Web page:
7. Formalise recognition and reward systems. This is one of the centrepieces of HR’s role. When rewards are directly linked with customer culture behaviours and customer satisfaction and advocacy outcomes they act as a powerful reminder of what is important in the business … customers! At Telstra now everyone’s remuneration is affected by the net promoter scores – the tool that measures customer advocacy. Improvement targets are set and take-home pay is affected if targets are not achieved. The HR team plays an important role in explaining how compensation works and also providing advice and helping managers with both informal and formal staff recognition systems for outstanding service, collaboration and innovation for the customer.

8. Measure customer culture progress against targets. Many large organisations conduct employee engagement surveys. These are important to understanding staff motivation (or lack of it) and employee attitudes. What they do not measure effectively are customer-cultural behaviours. Yet, we know that these are strategic because they drive business performance and can be directly tied to different business strategies. Companies like Fairfax Media, Konica Minolta Australia and BlackRock are now starting measure, benchmark and track customer culture.

9. Redesign and conduct recruitment and induction programs that reflect the company’s customer-centric vision, values and strategy. Brian Hartzer, CEO of Westpac, tells the story of how the customer performance and business performance was substantially and permanently lifted at NatWest’s 110 London area bank branches. The HR group there had a strong customer culture and understood what was needed to attract, induct and train new people for these branches to strengthen their customer-focused culture. The HR people came up with an idea for the ad to be placed as posters in London’s underground tube stations – resulting in a deluge of applications by the type of people with the attitudes they were seeking. They trained them with customer service skills, helped tie these to customer metrics and developed recognition systems to reinforce the desired behaviours with customers. Within 6 months the customer satisfaction scores increased substantially across the 110 branches to levels that were well beyond what people could ever remember.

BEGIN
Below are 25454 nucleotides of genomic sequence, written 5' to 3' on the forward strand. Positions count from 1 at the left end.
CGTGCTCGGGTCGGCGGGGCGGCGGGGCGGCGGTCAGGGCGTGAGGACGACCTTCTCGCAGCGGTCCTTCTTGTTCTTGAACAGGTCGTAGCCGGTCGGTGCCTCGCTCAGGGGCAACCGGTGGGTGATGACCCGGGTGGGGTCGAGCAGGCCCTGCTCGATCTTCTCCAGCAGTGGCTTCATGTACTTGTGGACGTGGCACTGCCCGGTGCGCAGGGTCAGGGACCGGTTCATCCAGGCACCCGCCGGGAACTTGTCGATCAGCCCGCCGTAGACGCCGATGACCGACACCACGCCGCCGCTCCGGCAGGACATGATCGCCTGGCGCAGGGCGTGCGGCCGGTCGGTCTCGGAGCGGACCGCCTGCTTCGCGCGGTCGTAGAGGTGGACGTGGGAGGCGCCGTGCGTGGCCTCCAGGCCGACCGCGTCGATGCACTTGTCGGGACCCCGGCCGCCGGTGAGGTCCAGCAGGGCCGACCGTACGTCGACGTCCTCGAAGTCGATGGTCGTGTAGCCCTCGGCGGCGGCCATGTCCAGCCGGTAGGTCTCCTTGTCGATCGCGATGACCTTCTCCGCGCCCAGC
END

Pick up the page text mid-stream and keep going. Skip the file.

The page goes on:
10. Refresh people leader skills and tools supporting customer culture. As guardians of corporate culture, HR professionals need to play an ongoing role in upskilling, coaching and supporting leaders and their teams to higher levels of customer culture.

How can you and your team become more customer-centric?
For you and your team to play an effective role in these steps, you should assess your own level of customer culture and strengthen it. You should be able to act as a role model and advocate for customer culture. To evaluate where you stand answer the following questions:

  • Have we clearly identified our customers, their needs and the value we need to deliver to them?
  • Have we clearly defined our service standards and expected customer behaviours of team members based on customer feedback and collaboration?
  • Do we have an empowered team, open to new ideas and tools that connect HR activities with strategic business priorities?
  • Are we measuring the impact our activities are having on customer satisfaction and business performance?
  • Are we measuring and benchmarking our own customer culture and setting targets for improvement?
  • Do these things well and your strategic role in the business will be greatly enhanced.